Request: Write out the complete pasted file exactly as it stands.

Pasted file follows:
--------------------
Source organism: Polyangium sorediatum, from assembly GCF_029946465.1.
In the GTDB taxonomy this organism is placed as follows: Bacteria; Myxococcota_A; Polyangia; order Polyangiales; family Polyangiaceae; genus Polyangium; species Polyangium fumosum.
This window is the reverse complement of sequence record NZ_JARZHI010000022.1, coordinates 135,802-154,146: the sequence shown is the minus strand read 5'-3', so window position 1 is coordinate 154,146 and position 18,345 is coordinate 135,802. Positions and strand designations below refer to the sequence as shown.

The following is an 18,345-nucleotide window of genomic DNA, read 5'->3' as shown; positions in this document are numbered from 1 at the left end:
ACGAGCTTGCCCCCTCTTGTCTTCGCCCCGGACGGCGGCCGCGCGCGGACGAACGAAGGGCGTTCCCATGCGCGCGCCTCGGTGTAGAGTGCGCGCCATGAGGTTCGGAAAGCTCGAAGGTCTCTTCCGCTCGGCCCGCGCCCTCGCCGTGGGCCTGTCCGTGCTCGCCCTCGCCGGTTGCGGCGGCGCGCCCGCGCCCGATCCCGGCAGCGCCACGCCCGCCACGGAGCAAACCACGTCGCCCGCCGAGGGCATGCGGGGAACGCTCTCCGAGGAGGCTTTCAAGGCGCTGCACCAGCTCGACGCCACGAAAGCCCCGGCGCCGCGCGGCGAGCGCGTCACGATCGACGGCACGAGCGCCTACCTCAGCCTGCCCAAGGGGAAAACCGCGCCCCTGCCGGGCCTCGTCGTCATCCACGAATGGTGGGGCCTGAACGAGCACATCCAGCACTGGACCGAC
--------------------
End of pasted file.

Source organism: Polyangium sorediatum, from assembly GCF_029946465.1.
In the GTDB taxonomy this organism is placed as follows: Bacteria; Myxococcota_A; Polyangia; order Polyangiales; family Polyangiaceae; genus Polyangium; species Polyangium fumosum.
This window is the reverse complement of sequence record NZ_JARZHI010000022.1, coordinates 135,802-154,146: the sequence shown is the minus strand read 5'-3', so window position 1 is coordinate 154,146 and position 18,345 is coordinate 135,802. Positions and strand designations below refer to the sequence as shown.

The following is an 18,345-nucleotide window of genomic DNA, read 5'->3' as shown; positions in this document are numbered from 1 at the left end:
ACGAGCTTGCCCCCTCTTGTCTTCGCCCCGGACGGCGGCCGCGCGCGGACGAACGAAGGGCGTTCCCATGCGCGCGCCTCGGTGTAGAGTGCGCGCCATGAGGTTCGGAAAGCTCGAAGGTCTCTTCCGCTCGGCCCGCGCCCTCGCCGTGGGCCTGTCCGTGCTCGCCCTCGCCGGTTGCGGCGGCGCGCCCGCGCCCGATCCCGGCAGCGCCACGCCCGCCACGGAGCAAACCACGTCGCCCGCCGAGGGCATGCGGGGAACGCTCTCCGAGGAGGCTTTCAAGGCGCTGCACCAGCTCGACGCCACGAAAGCCCCGGCGCCGCGCGGCGAGCGCGTCACGATCGACGGCACGAGCGCCTACCTCAGCCTGCCCAAGGGGAAAACCGCGCCCCTGCCGGGCCTCGTCGTCATCCACGAATGGTGGGGCCTGAACGAGCACATCCAGCACTGGACCGAC